Abstract: The theory developed in the preceding paper1 is applied to a number of questions about timelimited and bandlimited signals. In particular, if a finite-energy signal is given, the possible proportions of its energy in a finite time interval and a finite frequency band are found, as well as the signals which do the best job of simultaneous time and frequency concentration.

2,498 citations

Journal ArticleDOI
TL;DR: The successes, as well as the limits, of perturbation theory are presented, and its role in the emerging era of numerical relativity and supercomputers is discussed.
Abstract: Perturbations of stars and black holes have been one of the main topics of relativistic astrophysics for the last few decades. They are of particular importance today, because of their relevance to gravitational wave astronomy. In this review we present the theory of quasi-normal modes of compact objects from both the mathematical and astrophysical points of view. The discussion includes perturbations of black holes (Schwarzschild, Reissner-Nordstrom, Kerr and Kerr-Newman) and relativistic stars (non-rotating and slowly-rotating). The properties of the various families of quasi-normal modes are described, and numerical techniques for calculating quasi-normal modes reviewed. The successes, as well as the limits, of perturbation theory are presented, and its role in the emerging era of numerical relativity and supercomputers is discussed.

1,569 citations

ReportDOI
01 Dec 1963
TL;DR: In this article, the first order statistics of the observed electric-field strength, the observed light intensity, and observed light phase are examined, and the autocorrelation functions of the complex field and intensity processes are investigated, and that of the electric field is found to be proportional to the Fourier transform of the light intensity distribution incident on the scattering surface.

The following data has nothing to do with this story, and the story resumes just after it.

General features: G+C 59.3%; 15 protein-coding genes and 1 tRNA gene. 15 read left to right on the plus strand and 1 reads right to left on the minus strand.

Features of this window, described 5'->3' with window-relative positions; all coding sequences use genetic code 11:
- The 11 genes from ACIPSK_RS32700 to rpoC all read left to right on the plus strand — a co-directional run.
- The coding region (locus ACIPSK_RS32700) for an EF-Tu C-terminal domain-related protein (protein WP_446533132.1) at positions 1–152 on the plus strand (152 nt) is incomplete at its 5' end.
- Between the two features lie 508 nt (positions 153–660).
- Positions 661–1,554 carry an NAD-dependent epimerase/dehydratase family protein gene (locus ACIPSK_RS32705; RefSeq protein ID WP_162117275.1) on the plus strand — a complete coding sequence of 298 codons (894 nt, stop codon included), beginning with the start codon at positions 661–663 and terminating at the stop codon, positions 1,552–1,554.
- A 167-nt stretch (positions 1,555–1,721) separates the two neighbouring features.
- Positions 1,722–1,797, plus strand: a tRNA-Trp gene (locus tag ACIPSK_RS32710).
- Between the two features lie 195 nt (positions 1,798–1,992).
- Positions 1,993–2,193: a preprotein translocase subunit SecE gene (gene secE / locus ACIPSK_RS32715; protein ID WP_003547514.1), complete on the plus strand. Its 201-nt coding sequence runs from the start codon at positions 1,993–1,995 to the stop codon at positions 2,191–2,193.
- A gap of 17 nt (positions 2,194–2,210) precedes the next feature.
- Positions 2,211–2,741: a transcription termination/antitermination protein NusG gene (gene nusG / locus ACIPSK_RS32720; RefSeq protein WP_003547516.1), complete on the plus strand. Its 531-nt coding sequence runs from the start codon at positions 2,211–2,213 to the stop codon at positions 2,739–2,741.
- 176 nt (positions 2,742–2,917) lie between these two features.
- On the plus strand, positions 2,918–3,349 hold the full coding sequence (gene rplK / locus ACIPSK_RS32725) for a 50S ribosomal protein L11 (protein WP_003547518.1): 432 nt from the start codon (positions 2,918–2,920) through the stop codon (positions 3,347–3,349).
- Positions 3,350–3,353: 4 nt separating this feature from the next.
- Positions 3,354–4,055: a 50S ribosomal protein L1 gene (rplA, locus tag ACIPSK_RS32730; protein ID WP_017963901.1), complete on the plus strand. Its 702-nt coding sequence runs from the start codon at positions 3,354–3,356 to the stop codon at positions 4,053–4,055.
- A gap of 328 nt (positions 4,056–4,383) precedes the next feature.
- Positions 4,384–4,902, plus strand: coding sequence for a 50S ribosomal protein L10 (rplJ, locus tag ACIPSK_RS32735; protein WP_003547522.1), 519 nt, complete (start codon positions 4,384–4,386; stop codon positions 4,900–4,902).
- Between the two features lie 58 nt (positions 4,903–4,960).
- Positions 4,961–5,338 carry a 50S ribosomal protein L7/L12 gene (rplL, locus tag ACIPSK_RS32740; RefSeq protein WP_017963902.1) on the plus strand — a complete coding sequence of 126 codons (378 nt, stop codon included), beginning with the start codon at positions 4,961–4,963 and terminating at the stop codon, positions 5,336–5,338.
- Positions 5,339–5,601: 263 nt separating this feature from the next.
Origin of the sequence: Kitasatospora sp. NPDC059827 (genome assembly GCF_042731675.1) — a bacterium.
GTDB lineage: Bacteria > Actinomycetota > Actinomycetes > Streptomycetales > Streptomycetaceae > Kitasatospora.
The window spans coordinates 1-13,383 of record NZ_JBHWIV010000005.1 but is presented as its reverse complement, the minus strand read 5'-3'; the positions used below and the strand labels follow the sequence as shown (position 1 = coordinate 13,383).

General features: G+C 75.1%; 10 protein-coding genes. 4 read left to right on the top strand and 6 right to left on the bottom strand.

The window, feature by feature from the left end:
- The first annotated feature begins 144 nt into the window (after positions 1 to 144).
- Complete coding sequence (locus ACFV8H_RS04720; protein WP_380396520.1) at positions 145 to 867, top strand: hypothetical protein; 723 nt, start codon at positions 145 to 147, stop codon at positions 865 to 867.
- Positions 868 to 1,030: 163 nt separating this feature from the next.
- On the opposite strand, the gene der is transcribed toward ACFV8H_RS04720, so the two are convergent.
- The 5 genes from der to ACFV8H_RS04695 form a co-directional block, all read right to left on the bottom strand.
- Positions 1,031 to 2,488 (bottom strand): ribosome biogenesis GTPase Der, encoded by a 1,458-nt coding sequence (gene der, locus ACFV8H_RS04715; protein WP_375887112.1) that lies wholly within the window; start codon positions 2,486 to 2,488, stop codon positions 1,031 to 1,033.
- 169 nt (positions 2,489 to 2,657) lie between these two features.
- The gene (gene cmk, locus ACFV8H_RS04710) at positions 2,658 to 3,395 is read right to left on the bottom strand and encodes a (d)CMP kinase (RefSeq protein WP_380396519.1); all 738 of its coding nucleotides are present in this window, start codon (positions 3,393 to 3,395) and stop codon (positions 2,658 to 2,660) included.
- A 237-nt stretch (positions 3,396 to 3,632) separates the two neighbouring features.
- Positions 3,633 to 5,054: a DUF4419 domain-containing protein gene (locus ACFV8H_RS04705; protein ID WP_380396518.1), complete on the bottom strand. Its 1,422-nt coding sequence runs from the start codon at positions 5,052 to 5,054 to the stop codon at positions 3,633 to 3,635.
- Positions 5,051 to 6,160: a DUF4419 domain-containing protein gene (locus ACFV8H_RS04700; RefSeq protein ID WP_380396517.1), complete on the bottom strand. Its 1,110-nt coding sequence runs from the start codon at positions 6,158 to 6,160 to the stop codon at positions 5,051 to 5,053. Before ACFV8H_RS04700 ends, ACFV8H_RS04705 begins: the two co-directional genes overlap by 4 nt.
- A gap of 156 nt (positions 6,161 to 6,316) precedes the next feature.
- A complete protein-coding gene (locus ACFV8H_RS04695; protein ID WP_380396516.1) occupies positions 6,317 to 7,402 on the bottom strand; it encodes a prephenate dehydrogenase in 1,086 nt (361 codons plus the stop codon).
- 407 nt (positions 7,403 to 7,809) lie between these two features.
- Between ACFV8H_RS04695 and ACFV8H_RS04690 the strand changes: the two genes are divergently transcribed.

Abstract: : When laser light strikes a diffuse object, such as paper, the scattered light has been observed to possess a granular spatial structure. The statistical properties of these so-called 'sparkle patterns,' as seen by an observer in the far field of the scattering spot, are investigated. The first order statistics of the observed electric-field strength, the observed light intensity, and the observed light phase are examined. The electric field is reasoned to be a complex normal random variable; the intensity a real, exponentially distributed random variable; and the phase a uniformly distributed random variable. Higher order statistics of these random processes are also discussed. The autocorrelation functions of the complex field and the intensity processes are investigated, and that of the electric field is found to be proportional to the Fourier transform of the light-intensity distribution incident on the scattering surface. Spatial averages of the light intensity are considered and are found to converge to corresponding ensemble averages when either the area of the scattering spot or the average area grows large.

1,526 citations